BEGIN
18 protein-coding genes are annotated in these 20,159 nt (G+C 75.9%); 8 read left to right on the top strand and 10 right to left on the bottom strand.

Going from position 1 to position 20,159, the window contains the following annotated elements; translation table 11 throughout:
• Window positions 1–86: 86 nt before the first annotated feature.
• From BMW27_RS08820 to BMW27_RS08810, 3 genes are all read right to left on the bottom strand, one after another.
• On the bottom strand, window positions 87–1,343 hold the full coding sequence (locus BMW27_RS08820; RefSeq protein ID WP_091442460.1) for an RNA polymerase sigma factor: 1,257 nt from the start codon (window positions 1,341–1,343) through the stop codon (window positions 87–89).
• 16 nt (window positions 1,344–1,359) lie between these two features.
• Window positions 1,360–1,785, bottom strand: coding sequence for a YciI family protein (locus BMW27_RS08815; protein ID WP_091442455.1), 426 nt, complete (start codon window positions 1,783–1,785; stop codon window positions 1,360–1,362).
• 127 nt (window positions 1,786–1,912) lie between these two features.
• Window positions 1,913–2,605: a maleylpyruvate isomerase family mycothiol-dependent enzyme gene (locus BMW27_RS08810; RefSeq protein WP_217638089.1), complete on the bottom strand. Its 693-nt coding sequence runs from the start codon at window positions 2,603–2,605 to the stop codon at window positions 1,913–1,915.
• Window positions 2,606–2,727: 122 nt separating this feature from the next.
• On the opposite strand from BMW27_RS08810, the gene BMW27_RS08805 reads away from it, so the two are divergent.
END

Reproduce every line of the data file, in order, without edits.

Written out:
18 protein-coding genes are annotated in these 20,159 nt (G+C 75.9%); 8 read left to right on the top strand and 10 right to left on the bottom strand.

Going from position 1 to position 20,159, the window contains the following annotated elements; translation table 11 throughout:
• Window positions 1–86: 86 nt before the first annotated feature.
• From BMW27_RS08820 to BMW27_RS08810, 3 genes are all read right to left on the bottom strand, one after another.
• On the bottom strand, window positions 87–1,343 hold the full coding sequence (locus BMW27_RS08820; RefSeq protein ID WP_091442460.1) for an RNA polymerase sigma factor: 1,257 nt from the start codon (window positions 1,341–1,343) through the stop codon (window positions 87–89).
• 16 nt (window positions 1,344–1,359) lie between these two features.
• Window positions 1,360–1,785, bottom strand: coding sequence for a YciI family protein (locus BMW27_RS08815; protein ID WP_091442455.1), 426 nt, complete (start codon window positions 1,783–1,785; stop codon window positions 1,360–1,362).
• 127 nt (window positions 1,786–1,912) lie between these two features.
• Window positions 1,913–2,605: a maleylpyruvate isomerase family mycothiol-dependent enzyme gene (locus BMW27_RS08810; RefSeq protein WP_217638089.1), complete on the bottom strand. Its 693-nt coding sequence runs from the start codon at window positions 2,603–2,605 to the stop codon at window positions 1,913–1,915.
• Window positions 2,606–2,727: 122 nt separating this feature from the next.
• On the opposite strand from BMW27_RS08810, the gene BMW27_RS08805 reads away from it, so the two are divergent.